In article <***@kithrup.com>,
Dorothy J Heydt <***@kithrup.com> wrote:
>In article <***@reader80.eternal-september.org>,
>Lawrence Watt-Evans <***@gmail.com> wrote:
>>On Wed, 2 May 2018 02:01:58 GMT, ***@kithrup.com (Dorothy J Heydt)
>>>In article <***@mid.individual.net>,
>>>Greg Goss <***@gossg.org> wrote:
>>>>David Johnston <***@yahoo.com> wrote:
>>>>>On 2018-04-30 7:52 AM, Quadibloc wrote:
>>>>>> I know that happened to Shakespeare. But Tolkien? Didn't he raid old
>>>>literature for his tropes?
>>>>>Doesn't everyone. But can you think of an example of a Sauron-like Dark
>>>>>Lord with a horde of monster soldiers before Tolkien?
>>>>The witch's flying monkeys?
>>>The question would then arise, whether Tolkien ever *read* _The
>>>Wizard of Oz._
>>Probably. He read a lot, including American fiction.
>>He apparently took an interest in American culture, partly because he
>>discovered there were Anglo-Saxon family names surviving in Appalachia
>>that had gone extinct in England (e.g., Brinegar -- I knew several
>>Brinegars when we lived in the Kentucky hills).
>>And speaking of the Inklings, let us not forget that C.S. Lewis said
>>that he swiped some of the ideas in "The Great Divorce" from an
>>American SF pulp magazine. Not something I'd expect him to have read.
>He and Tolkien both read some SF. At one point they got together
>and said, "Okay, let's us write some SF/F," and Lewis wrote the
>Ransom trilogy and Tolkien wrote, IIRC, _Autrou and Itroun,_
>which didn't sell until after he'd died.
>But note that Lewis could write more quickly than Tolkien, who
>was always going back and revising.
>Somewhere on disk, I believe, I still have the post where
>somebody identified the SF story Lewis referenced (~"His hero
>traveled into the past, and there found grass that wounded the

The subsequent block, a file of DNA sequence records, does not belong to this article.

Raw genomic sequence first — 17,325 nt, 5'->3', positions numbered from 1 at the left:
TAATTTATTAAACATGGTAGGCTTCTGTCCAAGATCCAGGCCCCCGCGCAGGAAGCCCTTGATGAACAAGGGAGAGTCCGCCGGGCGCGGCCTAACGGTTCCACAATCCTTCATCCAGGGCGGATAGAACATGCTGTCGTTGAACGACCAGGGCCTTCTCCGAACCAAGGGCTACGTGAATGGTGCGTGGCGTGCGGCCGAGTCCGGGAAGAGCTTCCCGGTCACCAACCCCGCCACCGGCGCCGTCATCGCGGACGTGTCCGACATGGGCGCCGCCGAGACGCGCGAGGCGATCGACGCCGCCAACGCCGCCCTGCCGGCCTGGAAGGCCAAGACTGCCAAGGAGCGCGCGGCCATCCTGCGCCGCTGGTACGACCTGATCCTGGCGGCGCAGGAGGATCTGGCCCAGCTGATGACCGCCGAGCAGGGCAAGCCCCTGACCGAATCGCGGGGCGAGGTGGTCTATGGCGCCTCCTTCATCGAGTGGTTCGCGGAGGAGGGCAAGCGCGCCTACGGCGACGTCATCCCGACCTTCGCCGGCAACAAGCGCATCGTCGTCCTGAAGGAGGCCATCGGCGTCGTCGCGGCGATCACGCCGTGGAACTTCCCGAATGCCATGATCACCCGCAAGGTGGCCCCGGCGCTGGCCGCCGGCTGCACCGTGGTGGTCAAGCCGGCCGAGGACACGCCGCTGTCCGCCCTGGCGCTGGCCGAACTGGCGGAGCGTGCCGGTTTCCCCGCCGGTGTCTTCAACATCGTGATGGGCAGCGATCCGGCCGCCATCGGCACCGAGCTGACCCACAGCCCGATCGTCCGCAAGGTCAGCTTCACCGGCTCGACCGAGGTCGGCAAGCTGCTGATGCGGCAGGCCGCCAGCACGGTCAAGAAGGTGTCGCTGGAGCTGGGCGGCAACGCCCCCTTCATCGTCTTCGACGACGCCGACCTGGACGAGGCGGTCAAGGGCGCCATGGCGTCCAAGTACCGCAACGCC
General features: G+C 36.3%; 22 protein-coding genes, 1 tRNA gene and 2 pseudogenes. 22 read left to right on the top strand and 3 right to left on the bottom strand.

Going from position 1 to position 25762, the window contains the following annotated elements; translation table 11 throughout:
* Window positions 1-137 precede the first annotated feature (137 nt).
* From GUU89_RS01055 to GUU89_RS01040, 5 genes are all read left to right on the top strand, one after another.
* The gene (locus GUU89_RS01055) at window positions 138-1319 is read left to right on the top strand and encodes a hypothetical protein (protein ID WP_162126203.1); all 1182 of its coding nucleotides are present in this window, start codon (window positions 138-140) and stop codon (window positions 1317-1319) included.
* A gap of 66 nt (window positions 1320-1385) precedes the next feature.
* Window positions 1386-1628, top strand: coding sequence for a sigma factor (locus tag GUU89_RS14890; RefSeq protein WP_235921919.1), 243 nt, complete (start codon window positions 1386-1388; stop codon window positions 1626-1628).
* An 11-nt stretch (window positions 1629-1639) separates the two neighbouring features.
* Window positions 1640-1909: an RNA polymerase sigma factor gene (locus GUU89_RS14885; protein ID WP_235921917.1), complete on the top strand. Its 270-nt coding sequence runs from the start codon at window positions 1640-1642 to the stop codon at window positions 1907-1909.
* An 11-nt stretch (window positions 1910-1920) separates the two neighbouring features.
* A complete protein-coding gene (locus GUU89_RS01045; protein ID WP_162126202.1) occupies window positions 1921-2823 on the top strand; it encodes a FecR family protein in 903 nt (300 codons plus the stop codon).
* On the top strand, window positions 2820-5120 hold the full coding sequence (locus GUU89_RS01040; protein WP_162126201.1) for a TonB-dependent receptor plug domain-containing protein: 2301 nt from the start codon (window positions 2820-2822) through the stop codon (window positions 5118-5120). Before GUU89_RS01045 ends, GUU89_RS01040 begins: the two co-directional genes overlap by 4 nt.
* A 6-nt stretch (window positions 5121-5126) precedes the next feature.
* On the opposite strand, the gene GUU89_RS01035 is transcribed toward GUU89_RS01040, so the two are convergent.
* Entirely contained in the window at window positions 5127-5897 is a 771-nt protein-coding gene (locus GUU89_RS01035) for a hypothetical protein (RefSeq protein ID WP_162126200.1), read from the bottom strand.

>feet and apples that couldn't be bitten into, because the past
>can't be changed."~) I'll see if I can find it.
Update: Found it.
In 2002, Fred Galvin posted as follows:
>I think this may be it: Charles F. Hall, "The Man Who Lived
>Backwards", Tales of Wonder [British], Summer, 1938. I haven't seen it
>myself; I'm going by the review on p. 217 of Paul J. Nahin, Time
>Machines, Second Edition, Springer, 1999, ISBN 0-387-98571-9. Quoting
>from Nahin's book:
> The tale tells of a young physics teacher who is "twisted into a
> reversed Time Stream" by an electrical discharge. As he lives
> backward in time, he observes everybody about him appearing to
> run in reverse, but even more puzzling is that they have developed
> a "dreadful, granite-like hardness." We soon learn why:
> For a while he could not understand the inpenetrable hardness
> of external objects which he had experienced; it seemed
> they ought rather to be of intangible transience, much as a
> dream, since he was re-viewing the Past. But a moment's
> thought gave him the logical answer. The Past is definite,
> shaped, unalterable, as nothing else in Creation is. Therefore,
> to argue that he could move or alter any object here [the
> past] was to argue that he could change the whole history of
> the world or cosmos. Everything he saw about him had happened,
> and could not be changed in any way. On the other hand he was
> fluid, movable, alterable, since _his_ future still lay before
> him, even if it had been reversed; he was the intruder, the
> anomaly. In any clash between himself and the Past, the Past
> would prove irresistible every time.
> This is, I believe, a unique presentation of the unchangeability
> of the past. Why Hall's young teacher could displace the molecules
> of the Past's air, however, is left unanswered.
Dorothy J. Heydt
djheydt at gmail dot com